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Jozef Tomko, oldest member of Vatican's College of Cardinals, dies at 98

Cardinal Jozef Tomko is seen at Guadalajara International Airport in Guadalajara, Mexico, on October 4. 2004, as a representative of then-Pope John Paul II. Tomko died on Monday at the age of 98. File Photo by Tonatiuh Figueroa/EPA
Cardinal Jozef Tomko is seen at Guadalajara International Airport in Guadalajara, Mexico, on October 4. 2004, as a representative of then-Pope John Paul II. Tomko died on Monday at the age of 98. File Photo by Tonatiuh Figueroa/EPA

Aug. 8 (UPI) -- Catholic Cardinal Jozef Tomko, the Slovakian clergy member who was the oldest member of the Vatican's College of Cardinals, died on Monday, the church said. He was 98.

Tomko, who was named a cardinal by Pope John Paul II in 1985, was the prefect emeritus of the Congregation of Evangelization of People.

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The Vatican said that Tomko died in his apartment in Rome, where the Sisters of Charity of St. Vincent de Paul had been looking after him.

"It is with a heavy heart and at the same time with the hope of resurrection that we announce that His Eminence Cardinal Jozef Tomko rendered his noble soul to the Lord today," the Slovak Bishops'Conference said Monday according to Vatican News.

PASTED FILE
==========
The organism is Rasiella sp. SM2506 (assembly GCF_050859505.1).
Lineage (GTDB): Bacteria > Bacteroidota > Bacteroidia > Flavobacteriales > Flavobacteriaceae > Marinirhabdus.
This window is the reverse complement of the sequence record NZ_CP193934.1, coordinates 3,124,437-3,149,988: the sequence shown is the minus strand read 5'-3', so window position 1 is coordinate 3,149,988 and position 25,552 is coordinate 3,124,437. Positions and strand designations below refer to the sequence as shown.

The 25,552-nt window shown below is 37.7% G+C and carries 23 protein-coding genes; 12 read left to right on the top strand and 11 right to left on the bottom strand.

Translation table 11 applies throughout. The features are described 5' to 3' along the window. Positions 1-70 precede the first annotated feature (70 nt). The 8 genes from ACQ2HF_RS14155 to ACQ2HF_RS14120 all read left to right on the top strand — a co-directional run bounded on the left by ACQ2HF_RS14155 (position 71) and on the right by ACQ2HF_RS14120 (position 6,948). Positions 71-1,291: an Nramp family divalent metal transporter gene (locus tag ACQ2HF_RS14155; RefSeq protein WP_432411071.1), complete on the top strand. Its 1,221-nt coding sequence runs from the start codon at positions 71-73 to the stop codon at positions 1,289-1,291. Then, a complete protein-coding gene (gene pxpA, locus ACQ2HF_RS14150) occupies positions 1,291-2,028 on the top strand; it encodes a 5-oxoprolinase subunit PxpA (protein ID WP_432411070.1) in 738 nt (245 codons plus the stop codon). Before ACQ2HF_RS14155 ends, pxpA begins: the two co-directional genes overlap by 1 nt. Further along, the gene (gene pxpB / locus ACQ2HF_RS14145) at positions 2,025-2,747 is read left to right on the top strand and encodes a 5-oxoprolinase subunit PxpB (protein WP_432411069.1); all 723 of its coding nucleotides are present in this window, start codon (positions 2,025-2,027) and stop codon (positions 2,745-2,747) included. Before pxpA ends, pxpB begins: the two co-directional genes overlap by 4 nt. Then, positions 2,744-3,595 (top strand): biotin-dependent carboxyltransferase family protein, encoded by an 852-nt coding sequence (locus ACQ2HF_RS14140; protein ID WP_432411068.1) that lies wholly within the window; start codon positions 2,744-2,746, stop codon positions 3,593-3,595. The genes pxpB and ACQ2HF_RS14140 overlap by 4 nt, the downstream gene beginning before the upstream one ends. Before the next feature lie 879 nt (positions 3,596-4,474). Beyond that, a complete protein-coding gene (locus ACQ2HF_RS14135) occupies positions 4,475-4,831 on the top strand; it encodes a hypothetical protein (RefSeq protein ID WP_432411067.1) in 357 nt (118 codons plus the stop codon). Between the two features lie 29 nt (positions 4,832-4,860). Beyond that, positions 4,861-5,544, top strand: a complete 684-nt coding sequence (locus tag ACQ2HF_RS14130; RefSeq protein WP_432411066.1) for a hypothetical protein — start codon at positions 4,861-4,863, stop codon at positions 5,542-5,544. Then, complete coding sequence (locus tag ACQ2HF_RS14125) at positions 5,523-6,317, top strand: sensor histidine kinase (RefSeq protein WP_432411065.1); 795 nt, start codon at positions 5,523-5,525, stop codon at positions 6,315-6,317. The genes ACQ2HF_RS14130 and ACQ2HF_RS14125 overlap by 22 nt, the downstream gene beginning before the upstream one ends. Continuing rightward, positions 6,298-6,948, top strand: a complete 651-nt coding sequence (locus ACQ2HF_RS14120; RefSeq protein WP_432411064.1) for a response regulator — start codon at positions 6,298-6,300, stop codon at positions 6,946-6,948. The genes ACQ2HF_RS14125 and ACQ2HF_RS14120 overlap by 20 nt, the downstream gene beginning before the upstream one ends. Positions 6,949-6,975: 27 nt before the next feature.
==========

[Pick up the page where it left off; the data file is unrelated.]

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"We invite all to include him in their prayers."

Tomko's funeral in Rome and his burial at St. Elizabeth's Cathedral in Kosice, Slovakia, will be announced soon, officials said. St. Elizabeth's Cathedral is Slovakia's largest church.

Before he became a cardinal, Tomko had served as secretary general of the Synod of Bishops for nearly six years. He also served in a range of positions with the Catholic Church and was president of the Pontifical Committee for International Eucharistic Congresses.

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Tomko was co-founder of Rome's Slovak Institute of Saints Cyril and Methodius and served as an assistant and leader in the doctrinal office of the Congregation for the Doctrine of the Faith.

Born in Udavske, Czechoslovakia, in 1924, Tomko studied for the priesthood at the Pontifical Lateran University and Pontifical Gregorian University in Rome, where he received doctorates in theology, canon law and social sciences. The former Czechoslovakia dissolved and split into Slovakia and the Czech Republic in 1993.

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